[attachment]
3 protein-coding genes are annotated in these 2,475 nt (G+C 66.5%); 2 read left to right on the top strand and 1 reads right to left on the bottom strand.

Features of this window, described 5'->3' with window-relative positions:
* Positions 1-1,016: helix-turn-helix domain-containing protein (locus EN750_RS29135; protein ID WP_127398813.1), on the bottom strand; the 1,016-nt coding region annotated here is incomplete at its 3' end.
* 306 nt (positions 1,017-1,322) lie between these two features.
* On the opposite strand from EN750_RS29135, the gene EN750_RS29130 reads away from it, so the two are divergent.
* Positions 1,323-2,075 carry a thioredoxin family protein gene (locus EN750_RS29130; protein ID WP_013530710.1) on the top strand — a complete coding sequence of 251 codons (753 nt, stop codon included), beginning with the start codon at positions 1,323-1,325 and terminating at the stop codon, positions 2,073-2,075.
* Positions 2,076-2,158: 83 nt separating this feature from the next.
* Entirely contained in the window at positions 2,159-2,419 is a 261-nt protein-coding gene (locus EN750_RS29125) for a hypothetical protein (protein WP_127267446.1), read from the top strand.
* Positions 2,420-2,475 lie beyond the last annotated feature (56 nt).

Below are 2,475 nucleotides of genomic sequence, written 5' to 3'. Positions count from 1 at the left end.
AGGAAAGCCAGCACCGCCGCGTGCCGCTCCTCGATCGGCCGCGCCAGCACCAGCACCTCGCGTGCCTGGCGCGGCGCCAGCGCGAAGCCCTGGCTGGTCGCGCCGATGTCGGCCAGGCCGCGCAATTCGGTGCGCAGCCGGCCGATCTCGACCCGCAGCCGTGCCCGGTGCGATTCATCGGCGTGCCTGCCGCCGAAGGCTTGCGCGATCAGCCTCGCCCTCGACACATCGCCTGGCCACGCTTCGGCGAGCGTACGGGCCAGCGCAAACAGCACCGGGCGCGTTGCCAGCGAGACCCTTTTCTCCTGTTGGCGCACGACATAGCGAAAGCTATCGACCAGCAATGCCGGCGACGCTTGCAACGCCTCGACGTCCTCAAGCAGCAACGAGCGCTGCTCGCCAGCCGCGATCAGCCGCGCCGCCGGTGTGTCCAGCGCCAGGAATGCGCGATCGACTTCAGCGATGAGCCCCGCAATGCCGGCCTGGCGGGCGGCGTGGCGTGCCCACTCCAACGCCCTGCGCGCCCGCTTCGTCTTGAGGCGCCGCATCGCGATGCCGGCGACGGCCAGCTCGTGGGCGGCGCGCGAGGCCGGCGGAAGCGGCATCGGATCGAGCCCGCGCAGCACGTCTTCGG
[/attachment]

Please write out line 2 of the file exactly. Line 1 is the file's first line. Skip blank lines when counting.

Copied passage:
Features of this window, described 5'->3' with window-relative positions: